Later I went into my handbag for my  phone and instead, there was the house phone.  I must have dropped it in my bag instead of putting back when I spoke to my sister.


On another occasion I was getting dressed in the morning. I put on a big cardigan and went  downstairs, I was thinking how it was heavier than normal and when I got to the bottom realised a velcro strapped shoe had attached itself.

Later, I was about to take the dog for a walk and as I stood in the hallway, I leaned down to clip on her lead.

Standing back up I stepped back and my foot caught the bottom of the stairs. I lost my balance and in the split second it took to fall, I thought, I can’t save myself and hit the floor like a sack of spuds.
For a moment I lay wondering if anything hurt or had snapped. My two new knees felt in tact, my shoulder, where I landed felt ok. My coccyx was little jarred, but no damage.
After a moment I moved myself round so that I was sitting on my bottom. My little Yorkie started trembling and kept nudging me before climbing on my lap. I got to my feet after assuring her I was ok, and we went out with me feeling very lucky.
The final incident of the day was when dusk was settling. I was on my way to the front door which has a frosted glass window to put rubbish in the bin at the side of the house. I could see the reflection of my shadow approaching.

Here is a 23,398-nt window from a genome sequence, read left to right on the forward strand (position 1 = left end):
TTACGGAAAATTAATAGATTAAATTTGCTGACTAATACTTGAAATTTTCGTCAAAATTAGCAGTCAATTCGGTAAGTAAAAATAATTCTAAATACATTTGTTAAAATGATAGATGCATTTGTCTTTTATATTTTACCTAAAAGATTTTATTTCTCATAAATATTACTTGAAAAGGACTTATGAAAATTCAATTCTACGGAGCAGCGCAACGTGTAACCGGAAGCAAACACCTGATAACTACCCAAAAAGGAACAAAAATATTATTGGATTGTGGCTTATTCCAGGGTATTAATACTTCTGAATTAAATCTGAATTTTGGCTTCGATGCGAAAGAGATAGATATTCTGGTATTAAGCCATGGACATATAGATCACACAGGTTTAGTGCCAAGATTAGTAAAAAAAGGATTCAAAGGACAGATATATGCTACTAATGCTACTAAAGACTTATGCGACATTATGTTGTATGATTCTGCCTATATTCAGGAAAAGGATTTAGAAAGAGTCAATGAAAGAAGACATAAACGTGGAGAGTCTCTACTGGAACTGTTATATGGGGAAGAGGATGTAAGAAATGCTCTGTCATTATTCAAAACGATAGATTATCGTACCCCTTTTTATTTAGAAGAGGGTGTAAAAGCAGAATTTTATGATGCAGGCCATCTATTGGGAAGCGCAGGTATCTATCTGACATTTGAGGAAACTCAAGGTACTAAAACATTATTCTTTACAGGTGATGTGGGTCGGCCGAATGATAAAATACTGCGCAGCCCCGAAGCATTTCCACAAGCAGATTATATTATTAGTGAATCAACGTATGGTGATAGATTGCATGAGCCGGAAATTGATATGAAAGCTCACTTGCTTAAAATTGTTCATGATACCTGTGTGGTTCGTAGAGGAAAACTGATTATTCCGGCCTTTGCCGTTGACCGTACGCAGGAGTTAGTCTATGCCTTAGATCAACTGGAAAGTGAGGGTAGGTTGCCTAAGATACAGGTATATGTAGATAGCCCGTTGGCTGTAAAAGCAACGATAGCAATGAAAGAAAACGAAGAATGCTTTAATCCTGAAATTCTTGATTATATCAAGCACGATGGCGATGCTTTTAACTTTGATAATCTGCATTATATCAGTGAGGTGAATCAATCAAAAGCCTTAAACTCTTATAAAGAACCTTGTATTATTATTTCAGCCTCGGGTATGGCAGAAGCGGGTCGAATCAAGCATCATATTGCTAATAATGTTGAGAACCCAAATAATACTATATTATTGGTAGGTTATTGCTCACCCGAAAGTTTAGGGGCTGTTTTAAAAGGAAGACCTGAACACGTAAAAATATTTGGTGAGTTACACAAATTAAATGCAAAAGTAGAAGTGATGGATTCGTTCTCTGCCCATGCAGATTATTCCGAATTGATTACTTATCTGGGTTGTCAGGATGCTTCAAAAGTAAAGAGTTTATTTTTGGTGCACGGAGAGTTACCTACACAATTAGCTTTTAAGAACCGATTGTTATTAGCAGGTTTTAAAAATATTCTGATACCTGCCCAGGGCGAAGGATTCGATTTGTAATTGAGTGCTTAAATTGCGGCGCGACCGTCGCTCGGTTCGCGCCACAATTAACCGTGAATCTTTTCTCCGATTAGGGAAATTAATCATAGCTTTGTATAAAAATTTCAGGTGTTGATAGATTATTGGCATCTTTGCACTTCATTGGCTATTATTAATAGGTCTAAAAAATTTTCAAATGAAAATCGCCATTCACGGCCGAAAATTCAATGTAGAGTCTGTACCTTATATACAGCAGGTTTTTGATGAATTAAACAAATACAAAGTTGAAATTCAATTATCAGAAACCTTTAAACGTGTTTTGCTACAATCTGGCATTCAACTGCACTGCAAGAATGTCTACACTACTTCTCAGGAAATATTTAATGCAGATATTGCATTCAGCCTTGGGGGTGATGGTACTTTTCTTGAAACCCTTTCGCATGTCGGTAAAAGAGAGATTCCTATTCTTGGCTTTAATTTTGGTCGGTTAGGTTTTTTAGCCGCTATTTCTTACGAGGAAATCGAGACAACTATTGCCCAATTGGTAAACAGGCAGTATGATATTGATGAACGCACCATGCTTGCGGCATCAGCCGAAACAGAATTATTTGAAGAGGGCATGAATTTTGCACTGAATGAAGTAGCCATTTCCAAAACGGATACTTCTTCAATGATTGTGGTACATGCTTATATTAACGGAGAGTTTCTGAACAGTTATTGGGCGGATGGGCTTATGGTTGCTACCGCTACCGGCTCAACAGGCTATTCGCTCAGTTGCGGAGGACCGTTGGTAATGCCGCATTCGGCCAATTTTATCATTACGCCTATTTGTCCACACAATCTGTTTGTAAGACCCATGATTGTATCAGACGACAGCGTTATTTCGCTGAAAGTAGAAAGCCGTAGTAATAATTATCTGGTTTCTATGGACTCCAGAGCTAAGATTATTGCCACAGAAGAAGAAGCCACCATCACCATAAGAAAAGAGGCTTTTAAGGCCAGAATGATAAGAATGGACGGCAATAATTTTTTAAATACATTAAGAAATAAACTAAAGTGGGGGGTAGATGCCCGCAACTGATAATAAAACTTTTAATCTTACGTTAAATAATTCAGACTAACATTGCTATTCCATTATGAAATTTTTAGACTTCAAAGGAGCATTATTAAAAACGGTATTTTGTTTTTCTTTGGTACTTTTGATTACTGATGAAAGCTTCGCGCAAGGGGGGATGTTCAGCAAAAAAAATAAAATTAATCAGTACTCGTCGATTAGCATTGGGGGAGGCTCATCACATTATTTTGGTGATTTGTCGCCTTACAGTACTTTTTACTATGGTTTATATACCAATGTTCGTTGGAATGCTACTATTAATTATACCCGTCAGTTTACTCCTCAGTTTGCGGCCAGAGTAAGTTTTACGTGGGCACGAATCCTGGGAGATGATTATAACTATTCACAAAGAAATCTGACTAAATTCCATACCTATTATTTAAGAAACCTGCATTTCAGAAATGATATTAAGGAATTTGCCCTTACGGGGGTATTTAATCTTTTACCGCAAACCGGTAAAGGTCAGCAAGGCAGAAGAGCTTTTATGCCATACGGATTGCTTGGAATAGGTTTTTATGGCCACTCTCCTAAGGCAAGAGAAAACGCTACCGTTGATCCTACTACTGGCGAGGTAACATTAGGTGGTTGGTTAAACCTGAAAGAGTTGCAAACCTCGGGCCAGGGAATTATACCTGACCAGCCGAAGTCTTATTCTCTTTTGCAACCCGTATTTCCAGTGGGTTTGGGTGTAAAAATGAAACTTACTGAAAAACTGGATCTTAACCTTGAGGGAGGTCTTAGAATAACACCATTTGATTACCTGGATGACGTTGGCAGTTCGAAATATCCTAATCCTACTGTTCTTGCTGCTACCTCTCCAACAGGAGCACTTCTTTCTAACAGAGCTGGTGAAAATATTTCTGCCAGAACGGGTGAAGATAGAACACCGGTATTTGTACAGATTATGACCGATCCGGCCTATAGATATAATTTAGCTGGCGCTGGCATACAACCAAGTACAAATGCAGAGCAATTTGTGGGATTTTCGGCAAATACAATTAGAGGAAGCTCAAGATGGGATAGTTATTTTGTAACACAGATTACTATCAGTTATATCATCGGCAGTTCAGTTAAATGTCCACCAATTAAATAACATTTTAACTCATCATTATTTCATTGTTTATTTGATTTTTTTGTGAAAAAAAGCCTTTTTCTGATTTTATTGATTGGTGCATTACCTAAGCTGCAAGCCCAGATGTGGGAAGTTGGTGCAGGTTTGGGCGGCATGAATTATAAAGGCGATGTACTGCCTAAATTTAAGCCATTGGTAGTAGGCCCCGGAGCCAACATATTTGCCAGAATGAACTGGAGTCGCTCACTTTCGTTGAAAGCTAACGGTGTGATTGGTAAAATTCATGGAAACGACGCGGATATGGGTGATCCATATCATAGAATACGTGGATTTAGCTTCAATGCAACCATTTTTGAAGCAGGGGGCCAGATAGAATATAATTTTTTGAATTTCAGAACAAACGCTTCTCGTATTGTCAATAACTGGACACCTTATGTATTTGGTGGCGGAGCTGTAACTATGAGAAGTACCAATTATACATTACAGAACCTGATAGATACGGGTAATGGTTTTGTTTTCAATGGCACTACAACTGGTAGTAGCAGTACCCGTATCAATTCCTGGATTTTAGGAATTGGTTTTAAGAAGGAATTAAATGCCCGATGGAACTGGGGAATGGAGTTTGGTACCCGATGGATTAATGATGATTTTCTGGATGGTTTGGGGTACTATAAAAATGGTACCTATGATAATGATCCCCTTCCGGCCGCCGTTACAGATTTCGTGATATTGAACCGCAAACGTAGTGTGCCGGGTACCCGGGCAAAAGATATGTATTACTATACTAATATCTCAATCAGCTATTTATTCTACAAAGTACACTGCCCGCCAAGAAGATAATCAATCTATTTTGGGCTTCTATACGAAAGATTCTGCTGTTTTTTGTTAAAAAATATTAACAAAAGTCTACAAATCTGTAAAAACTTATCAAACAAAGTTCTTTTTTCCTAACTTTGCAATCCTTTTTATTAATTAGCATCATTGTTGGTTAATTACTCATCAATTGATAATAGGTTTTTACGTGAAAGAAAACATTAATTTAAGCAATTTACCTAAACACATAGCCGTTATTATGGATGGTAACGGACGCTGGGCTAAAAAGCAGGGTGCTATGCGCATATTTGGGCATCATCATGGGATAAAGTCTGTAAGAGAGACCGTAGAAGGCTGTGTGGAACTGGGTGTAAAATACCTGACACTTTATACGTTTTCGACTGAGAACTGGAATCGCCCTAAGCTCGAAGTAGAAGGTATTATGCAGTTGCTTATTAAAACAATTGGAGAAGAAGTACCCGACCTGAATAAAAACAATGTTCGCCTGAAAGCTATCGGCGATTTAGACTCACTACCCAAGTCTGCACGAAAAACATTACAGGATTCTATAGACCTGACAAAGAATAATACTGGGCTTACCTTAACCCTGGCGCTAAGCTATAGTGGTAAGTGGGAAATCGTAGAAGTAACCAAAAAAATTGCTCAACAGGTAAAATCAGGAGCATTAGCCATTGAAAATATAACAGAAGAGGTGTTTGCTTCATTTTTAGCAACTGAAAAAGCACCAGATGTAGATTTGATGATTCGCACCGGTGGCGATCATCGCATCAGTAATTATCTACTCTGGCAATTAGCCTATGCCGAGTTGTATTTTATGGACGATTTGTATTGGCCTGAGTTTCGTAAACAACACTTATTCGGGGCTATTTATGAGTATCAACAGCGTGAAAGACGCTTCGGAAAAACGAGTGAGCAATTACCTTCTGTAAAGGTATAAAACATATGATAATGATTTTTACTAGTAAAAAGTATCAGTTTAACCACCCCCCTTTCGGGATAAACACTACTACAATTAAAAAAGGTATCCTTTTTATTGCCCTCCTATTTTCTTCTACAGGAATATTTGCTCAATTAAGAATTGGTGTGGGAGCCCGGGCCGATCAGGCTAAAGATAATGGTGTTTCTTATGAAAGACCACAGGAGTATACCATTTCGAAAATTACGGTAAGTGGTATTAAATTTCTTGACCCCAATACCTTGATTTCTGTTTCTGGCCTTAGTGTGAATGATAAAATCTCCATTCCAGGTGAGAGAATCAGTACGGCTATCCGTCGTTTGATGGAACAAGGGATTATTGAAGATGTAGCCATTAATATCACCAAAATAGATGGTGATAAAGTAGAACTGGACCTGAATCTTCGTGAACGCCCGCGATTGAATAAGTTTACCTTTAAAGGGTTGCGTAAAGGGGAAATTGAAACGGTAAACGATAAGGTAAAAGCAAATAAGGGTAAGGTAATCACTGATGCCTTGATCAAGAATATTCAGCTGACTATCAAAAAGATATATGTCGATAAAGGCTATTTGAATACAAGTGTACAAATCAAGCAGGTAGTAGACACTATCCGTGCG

It suddenly struck, I’ve never had a shadow there before. I opened and screamed as the shadow loomed up at me.
My son stood and looked at me as if I was stupid. “I do love here, you know?”

I was looking through an old diary and came across this from 2006.

“Last night I was the last one up and crept up the stairs to the bathroom in darkness. I finished cleaning my teeth and as I turned away something hit me in the back.

I squealed and spun round only to realise my dressing gown belt had caught on the door of the cupboard. As I turned away it had opened and smacked me on the behind.

I felt so silly.

Do these sort of things happen to you? It can’t be just me, surely.

A Baby Butterfly

by Karen J. Mossman